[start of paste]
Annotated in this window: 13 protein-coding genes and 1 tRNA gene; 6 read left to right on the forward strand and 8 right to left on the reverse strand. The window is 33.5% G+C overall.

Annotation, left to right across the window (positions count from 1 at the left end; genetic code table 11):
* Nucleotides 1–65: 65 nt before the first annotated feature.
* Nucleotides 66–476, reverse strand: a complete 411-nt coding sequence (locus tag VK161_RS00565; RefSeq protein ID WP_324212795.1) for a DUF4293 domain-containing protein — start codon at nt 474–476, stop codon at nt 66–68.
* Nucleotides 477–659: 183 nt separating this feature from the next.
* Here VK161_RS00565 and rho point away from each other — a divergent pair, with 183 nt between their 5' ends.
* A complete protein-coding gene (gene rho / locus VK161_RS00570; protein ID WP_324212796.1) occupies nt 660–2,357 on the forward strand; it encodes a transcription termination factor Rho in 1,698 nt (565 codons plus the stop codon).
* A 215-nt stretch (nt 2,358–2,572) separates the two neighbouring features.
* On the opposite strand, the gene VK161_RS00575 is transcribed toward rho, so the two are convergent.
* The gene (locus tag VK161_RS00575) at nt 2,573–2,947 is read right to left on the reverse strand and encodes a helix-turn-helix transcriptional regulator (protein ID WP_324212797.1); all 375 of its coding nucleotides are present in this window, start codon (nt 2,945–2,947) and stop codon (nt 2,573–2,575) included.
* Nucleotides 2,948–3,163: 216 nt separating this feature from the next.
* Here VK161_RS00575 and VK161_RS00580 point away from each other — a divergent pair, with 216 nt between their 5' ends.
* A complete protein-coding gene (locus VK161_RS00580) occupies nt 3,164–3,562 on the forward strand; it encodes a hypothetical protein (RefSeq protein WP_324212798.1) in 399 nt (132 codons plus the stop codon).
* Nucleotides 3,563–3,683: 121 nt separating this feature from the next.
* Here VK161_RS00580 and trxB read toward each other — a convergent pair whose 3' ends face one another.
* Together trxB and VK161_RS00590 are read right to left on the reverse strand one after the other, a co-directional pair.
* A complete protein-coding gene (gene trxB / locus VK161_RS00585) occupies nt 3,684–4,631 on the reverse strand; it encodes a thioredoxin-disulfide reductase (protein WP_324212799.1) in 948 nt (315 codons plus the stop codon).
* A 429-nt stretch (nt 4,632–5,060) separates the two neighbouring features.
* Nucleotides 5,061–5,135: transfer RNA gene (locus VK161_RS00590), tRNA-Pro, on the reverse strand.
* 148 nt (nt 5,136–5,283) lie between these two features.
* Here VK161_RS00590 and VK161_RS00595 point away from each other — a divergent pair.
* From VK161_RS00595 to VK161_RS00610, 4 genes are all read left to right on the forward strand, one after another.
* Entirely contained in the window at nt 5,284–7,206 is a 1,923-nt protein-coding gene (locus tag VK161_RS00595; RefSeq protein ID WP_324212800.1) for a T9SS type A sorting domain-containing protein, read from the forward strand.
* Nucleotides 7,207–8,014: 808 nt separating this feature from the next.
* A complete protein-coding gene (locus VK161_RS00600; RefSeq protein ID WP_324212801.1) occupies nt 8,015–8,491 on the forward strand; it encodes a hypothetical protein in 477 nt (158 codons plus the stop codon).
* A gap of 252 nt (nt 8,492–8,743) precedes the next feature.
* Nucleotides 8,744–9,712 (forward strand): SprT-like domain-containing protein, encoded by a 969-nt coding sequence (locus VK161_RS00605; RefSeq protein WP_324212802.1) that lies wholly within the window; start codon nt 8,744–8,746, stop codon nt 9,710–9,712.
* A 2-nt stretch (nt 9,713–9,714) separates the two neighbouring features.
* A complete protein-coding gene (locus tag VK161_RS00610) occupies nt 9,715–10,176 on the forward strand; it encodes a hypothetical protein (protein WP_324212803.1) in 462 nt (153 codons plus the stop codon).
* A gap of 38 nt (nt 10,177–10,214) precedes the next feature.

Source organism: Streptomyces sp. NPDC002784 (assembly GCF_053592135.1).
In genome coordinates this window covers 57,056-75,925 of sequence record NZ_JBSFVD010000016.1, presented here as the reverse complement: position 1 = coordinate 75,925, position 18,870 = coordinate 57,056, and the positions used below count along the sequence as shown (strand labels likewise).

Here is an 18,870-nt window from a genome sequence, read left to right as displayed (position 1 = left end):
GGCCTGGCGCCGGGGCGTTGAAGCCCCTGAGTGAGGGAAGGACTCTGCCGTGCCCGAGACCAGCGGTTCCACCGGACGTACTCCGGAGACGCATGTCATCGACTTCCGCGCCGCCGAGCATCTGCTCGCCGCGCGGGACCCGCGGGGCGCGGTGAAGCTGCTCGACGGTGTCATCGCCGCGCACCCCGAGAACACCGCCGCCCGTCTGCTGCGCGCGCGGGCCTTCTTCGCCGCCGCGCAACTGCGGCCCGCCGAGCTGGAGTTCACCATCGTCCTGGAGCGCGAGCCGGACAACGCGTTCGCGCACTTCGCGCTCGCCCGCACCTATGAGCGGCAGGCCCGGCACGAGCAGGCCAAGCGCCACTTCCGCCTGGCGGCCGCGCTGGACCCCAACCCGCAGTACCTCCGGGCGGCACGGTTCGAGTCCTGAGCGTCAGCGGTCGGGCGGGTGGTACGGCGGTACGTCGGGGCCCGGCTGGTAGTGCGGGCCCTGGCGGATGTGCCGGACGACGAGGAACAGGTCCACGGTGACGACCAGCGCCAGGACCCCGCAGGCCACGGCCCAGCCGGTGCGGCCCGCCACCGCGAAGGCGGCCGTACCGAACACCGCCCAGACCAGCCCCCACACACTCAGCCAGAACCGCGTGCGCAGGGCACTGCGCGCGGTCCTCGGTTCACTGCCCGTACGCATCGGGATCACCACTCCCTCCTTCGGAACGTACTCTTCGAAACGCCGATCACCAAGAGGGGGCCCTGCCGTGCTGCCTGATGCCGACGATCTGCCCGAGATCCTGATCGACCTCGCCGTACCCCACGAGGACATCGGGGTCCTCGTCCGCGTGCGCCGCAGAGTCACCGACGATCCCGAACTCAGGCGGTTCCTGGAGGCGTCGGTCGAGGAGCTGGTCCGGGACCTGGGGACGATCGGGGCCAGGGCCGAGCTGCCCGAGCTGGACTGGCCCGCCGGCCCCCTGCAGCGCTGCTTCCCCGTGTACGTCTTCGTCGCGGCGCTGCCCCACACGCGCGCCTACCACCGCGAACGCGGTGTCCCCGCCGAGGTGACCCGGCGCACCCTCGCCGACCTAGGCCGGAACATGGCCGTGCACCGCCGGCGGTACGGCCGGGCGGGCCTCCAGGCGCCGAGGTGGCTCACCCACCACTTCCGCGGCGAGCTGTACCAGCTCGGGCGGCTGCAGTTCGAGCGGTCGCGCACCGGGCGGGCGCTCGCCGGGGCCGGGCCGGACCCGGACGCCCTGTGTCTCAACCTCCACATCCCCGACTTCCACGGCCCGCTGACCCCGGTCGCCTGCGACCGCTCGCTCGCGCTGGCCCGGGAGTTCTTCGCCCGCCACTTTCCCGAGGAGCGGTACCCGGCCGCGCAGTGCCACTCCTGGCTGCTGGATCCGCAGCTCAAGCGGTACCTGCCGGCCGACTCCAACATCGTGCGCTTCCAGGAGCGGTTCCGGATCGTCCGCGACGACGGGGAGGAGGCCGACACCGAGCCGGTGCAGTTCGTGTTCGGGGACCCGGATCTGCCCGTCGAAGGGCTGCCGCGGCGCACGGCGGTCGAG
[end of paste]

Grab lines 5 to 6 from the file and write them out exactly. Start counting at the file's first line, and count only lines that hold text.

* Nucleotides 477–659: 183 nt separating this feature from the next.
* Here VK161_RS00565 and rho point away from each other — a divergent pair, with 183 nt between their 5' ends.